We give so much food exports in the form of grain that the largest country we exported grain to during the Cold War was the Soviet Union. We still do export grain to the former Soviet block, but not as much. And we still do give large sums of grain to Latin America including Cuba, we particularly supply most of Venezuela's grain imports despite all of their posturing. I really do believe the greatest policy victory of the Bush administration was to completely ignore Chavez and his theatrics. Paying them attention would have only made them even more grandiose and play into Chavez's hands.

  • norse

    US politics suffers from a sad reluctance to rethink positions. "Flip-flopping", otherwise known as intelligent beings rationally assessing a situation and implementing alternatives to a failed approach is seen as a negative.

    We see this in the war on drugs, the war on terrorism, the embargo on cuba, health care: failed policies by any practical measure, yet we double down and proclaim that they will be working just fine once we shovel more money into the bottomless pits.

    My best guess is that at the root of this behaviour is the desire not to appear weak - and not backing the team on a policy that someone once decided on might be seen as such or have negative status effects. Very highschool, and very much something that costs us trillions every year, yet not easy to avoid.

  • CapitalistRoader

    The old guard in Florida are still hurting from Castro's theft of their land and property. $1.8B in 1960, about $14B in today's dollars. Castro vowed to issue government bonds for reparation but of course that never happened, probably because their suck ass socialist economy couldn't produce enough cash. Slapping a 10% duty on everything going into and out of Cuba from/to the US and giving the proceeds to the old guard until they're paid off might be a solution.

  • John Moore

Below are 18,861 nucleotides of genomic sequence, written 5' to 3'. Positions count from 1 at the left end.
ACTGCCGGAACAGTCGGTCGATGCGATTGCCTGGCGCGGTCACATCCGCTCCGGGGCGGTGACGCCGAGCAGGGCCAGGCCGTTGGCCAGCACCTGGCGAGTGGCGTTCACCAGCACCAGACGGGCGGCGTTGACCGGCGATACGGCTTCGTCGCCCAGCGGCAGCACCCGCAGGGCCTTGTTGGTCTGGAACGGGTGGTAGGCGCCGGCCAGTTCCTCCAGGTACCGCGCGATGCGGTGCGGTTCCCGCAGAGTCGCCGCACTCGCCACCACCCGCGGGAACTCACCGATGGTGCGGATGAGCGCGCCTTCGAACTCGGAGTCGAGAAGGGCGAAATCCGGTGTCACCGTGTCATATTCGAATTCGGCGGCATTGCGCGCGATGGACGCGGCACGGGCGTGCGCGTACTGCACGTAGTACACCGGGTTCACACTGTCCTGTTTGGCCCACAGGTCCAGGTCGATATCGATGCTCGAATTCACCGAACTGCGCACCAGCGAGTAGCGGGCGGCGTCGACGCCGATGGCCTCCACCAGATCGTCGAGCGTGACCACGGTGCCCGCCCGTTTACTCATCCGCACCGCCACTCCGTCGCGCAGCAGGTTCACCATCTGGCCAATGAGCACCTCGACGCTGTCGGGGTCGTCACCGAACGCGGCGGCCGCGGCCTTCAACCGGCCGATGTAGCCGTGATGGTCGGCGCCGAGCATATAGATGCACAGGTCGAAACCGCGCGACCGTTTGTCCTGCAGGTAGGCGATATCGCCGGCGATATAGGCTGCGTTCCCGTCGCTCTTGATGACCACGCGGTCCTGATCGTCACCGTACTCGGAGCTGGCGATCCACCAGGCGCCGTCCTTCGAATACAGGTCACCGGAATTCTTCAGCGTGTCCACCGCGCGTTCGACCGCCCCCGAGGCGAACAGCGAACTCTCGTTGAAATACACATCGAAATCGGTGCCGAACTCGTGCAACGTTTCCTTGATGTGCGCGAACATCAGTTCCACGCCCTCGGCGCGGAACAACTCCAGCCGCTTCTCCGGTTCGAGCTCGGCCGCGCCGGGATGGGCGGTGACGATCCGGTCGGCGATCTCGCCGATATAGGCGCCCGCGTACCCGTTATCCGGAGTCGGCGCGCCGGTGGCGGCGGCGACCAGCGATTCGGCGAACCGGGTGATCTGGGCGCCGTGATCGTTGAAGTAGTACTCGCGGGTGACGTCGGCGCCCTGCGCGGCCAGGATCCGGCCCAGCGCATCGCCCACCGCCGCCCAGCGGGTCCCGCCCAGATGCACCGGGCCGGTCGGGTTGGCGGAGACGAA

Cuba already has free trade with many nations, and it still a dismal socialist hell-hole. Opening up US trade is not likely to make it any better, but the dictators will live more comfortably and the people will still suffer under one of the worst remaining communist regimes.

  • Curtis

    If we open relations with Cuba the idiots in Congress will promptly start sending the government of Cuba roughly $4 billion/year in aid. I can do very well without opening up relations with Cuba.

  • Che is dead

    What embargo?

    "The U.S. has transacted almost $4 BILLION in trade with Cuba over the past decade. Up until two years ago, the U.S. served as Stalinist Cuba’s biggest food supplier and fifth biggest import partner. We’ve fallen a few notches recently, but we’re still in the top half. Nowadays the so-called U.S. embargo mostly stipulates that the Castro regime pay cash up front through a third–party bank for all U.S. medical and agricultural products; no Ex-Im (U.S. taxpayer) financing of such sales. Enacted by the Bush team in 2001 this cash-up-front policy has kept the U.S. taxpayer among the few spared fleecing by Castro."

    http://www.breitbart.com/Big-Peace/2012/02/21/the-cuba-embargo-a-foreign-policy-success-story

    So, I guess what you're really arguing is that the U.S. taxpayer should shoulder the risk of extending credit to the Castro regime. That's an interesting position for a "libertarian". And even more interesting position given Cuba's record of defaulting on it's international obligations.

  • Curtis

    But that begs the question, if there is no real embargo of Cuba, how will the US joining the rest of the world in not embargoing Cuba help in any way? They don't have anything to trade but tourism and that is available throughout the region. They cannot afford to buy the essential staples of an industrial society now never mind buy luxury consumer goods.

  • Curtis

    Right now at this second Cuba is holding an American USAID contractor in jail for attempting to do the job he was hired to do in Cuba. Cuba says he is a spy and can rot in jail for as long as the political prisoners Cuba and Guevera took did (those they didn't execute outright).
    You think it would have gone differently if USAID got an earlier start?

  • fotini901

    I'd imagine trade would help Cuba the same way it has helped China. A lot.